This blog post has been written a hundred times by volunteer coordinators wanting to create “model volunteers,” but often these people put the needs of the institution over the needs of the person. We’re building Helpspring to help volunteers find meaningful volunteer work, so we wanted to write the guide from your point of view. I have served as a volunteer, an informal community organizer, and as one of those volunteer coordinators I just besmirched. This analysis relies not just on my own experiences as a volunteer, but also draws on a diverse group of volunteers I trust.
Be Picky when it comes to values
A lot of volunteer work is thankless and mundane, but nothing is worse than coupling less-than-thrilling effort with a project that doesn’t align with your values. Ideally, the work would be interesting and the values would align with yours. Of the two, values are what will ultimately make the work sustainably meaningful. Want to know what values the group holds? Look at the last few activities they’ve been up to, and research where they spend their money and resources.
Find Your People
As our lives are becoming more isolated, our volunteer work is too, especially with the advent of remote volunteer work. We are going to have to make a concerted effort to get to know the people we’re working with in order to build relationships. If your volunteer work doesn’t naturally include social elements, try to work them in yourself. Show up early. Ask if people want to go hang out afterwards. If you are really isolated, ask for social time from the group. It’s important.
This is going to a key feature of Helpspring, we’re you’ll be able to develop a friend network and be able to see where they are getting involved, then join them.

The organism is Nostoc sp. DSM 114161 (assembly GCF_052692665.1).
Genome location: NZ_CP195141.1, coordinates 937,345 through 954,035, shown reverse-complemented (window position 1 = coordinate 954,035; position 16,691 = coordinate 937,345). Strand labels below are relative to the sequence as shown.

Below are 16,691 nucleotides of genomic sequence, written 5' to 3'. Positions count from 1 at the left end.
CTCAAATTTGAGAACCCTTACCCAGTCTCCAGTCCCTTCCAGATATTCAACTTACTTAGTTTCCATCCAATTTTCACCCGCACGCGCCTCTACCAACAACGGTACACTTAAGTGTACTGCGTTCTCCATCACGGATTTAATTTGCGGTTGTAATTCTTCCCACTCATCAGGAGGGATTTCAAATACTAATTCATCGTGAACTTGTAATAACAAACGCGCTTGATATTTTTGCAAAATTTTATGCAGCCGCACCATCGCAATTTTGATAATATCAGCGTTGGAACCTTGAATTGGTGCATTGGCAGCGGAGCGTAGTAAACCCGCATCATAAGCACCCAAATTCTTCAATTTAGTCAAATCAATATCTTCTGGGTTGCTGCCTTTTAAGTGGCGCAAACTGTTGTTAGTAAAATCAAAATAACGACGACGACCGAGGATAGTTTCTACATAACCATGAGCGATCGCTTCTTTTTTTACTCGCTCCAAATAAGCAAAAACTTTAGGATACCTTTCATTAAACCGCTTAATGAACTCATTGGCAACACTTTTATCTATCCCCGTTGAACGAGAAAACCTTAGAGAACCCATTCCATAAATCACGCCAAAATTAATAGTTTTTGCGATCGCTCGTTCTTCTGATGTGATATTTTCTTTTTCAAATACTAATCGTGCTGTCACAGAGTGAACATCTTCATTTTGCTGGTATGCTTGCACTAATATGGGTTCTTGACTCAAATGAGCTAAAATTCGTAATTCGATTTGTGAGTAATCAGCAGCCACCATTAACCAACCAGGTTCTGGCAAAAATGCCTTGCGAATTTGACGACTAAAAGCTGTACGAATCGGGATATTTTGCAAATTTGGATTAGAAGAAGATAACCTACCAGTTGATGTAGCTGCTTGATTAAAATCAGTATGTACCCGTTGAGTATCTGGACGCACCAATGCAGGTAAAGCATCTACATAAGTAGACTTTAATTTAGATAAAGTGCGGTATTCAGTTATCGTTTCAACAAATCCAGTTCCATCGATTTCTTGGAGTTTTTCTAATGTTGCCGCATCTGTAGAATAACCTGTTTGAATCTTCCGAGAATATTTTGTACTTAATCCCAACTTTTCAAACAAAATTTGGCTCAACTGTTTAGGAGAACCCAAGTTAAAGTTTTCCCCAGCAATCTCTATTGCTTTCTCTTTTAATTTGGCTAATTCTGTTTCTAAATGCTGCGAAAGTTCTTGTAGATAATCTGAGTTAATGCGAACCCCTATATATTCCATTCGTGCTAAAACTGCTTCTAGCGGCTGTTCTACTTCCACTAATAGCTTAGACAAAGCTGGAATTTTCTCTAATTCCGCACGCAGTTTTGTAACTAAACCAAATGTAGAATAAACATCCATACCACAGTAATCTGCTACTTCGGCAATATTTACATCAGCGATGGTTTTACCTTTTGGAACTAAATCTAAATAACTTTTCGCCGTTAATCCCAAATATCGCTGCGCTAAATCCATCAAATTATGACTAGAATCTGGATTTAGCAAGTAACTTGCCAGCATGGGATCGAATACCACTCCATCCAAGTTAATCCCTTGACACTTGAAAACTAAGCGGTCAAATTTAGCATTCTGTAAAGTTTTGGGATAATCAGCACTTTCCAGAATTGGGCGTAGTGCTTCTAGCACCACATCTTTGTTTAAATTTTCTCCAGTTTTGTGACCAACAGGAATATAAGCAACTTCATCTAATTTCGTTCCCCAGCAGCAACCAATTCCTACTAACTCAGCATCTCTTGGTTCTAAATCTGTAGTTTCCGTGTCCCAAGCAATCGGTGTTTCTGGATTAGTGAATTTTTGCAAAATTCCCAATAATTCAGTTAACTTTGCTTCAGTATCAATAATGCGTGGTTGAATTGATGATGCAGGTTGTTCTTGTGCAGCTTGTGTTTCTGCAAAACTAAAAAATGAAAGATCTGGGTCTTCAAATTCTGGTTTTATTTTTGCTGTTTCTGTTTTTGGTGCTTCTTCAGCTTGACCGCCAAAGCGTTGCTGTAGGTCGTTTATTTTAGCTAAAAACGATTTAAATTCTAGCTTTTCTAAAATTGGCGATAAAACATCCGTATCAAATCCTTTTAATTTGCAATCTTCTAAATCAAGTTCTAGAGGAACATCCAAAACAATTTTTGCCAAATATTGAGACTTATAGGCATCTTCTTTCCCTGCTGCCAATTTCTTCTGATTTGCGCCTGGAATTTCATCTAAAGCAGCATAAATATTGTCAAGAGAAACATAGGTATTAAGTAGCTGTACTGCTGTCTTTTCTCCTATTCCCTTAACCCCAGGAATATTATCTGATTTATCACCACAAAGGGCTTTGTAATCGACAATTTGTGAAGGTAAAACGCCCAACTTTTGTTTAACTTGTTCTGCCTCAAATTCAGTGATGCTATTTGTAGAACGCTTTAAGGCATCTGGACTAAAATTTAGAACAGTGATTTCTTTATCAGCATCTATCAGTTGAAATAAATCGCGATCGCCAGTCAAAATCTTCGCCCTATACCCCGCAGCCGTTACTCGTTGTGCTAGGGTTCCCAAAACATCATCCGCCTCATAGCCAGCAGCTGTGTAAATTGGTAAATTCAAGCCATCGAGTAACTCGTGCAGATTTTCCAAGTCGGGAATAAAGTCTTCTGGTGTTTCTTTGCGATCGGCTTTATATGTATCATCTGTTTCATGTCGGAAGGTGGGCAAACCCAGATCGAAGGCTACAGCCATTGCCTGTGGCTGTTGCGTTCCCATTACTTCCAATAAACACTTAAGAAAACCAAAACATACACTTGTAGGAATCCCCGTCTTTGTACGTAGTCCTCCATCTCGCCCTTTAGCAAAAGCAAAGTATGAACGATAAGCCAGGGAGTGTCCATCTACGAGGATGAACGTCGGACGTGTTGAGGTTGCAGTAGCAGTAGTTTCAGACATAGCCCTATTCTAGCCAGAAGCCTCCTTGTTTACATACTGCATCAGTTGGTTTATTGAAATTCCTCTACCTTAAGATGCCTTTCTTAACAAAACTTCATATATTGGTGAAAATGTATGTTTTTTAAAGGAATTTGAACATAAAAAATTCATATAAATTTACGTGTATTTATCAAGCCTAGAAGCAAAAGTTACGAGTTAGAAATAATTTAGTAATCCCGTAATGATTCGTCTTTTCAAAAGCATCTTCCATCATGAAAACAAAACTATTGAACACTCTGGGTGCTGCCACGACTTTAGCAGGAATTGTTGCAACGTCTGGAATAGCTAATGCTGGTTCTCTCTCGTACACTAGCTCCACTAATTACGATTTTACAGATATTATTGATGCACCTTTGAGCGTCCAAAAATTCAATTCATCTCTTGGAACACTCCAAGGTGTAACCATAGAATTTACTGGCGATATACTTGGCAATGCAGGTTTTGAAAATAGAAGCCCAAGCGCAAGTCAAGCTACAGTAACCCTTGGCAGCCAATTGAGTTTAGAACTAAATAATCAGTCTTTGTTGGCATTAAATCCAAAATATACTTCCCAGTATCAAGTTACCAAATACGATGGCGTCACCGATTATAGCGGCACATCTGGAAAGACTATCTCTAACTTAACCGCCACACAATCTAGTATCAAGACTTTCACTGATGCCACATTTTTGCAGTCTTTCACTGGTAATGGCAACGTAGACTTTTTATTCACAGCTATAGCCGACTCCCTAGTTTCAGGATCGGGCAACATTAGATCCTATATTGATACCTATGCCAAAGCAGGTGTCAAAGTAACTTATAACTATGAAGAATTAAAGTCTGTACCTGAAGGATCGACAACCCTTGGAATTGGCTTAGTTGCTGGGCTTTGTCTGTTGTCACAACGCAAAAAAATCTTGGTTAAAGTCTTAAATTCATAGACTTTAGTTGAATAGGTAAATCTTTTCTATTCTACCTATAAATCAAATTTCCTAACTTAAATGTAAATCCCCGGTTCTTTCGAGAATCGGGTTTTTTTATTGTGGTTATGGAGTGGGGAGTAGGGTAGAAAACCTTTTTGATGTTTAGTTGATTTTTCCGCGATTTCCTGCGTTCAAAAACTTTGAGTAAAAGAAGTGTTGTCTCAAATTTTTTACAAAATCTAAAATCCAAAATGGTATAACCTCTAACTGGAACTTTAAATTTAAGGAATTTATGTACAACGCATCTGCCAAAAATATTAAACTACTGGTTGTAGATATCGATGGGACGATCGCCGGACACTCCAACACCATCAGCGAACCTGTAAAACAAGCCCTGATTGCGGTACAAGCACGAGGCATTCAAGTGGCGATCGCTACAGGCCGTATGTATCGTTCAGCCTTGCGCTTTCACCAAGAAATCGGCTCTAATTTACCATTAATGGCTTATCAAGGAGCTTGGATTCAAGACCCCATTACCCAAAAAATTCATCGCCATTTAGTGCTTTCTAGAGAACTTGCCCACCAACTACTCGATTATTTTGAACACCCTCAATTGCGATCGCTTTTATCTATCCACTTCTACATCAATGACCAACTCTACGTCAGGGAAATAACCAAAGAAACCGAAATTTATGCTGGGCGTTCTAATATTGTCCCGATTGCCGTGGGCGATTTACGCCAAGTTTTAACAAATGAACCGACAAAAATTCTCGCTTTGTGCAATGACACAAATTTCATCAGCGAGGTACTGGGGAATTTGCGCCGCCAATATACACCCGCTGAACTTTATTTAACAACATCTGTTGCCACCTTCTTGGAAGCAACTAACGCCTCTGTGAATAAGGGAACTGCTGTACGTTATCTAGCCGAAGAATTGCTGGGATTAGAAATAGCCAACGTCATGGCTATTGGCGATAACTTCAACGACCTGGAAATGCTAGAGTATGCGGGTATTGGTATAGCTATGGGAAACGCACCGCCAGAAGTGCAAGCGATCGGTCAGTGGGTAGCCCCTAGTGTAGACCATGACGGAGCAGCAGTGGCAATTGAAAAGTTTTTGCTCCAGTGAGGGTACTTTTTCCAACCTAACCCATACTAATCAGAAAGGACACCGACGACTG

Ensure Your Safety, both physical and emotional
We all have different levels of tolerance for unsafe work, and sometimes meeting the need is inherently dangerous. Still, we all need to feel safe to be effective volunteers. Organizations need to be clear about how they are protecting you and what the risks are. Emotional safety is also important. There is a lot of talk about the “wounded healer.” That’s sometimes a beautiful sentiment, but if you’ve been victimized and are carrying trauma, don’t feel obligated to expose yourself to more.
Be firm about the resources you have to give
As a former volunteer coordinator, I would often ask people to give more, without knowing how much they had to give in the first place. This is what will happen to you if you aren’t clear about your time, your money, or your abilities. It goes the other way too…when your resources are being under-utilized you might also feel undervalued.
Do the work…but know your limitations
If you are not meeting your commitments, don’t beat yourself up about it. Instead, try to discern what is keeping you from doing so, and then be clear about that with the group. Work together to improve expectations. This may mean you’ll need to take on different work, do less work, or take a break.
Know your value and maximize it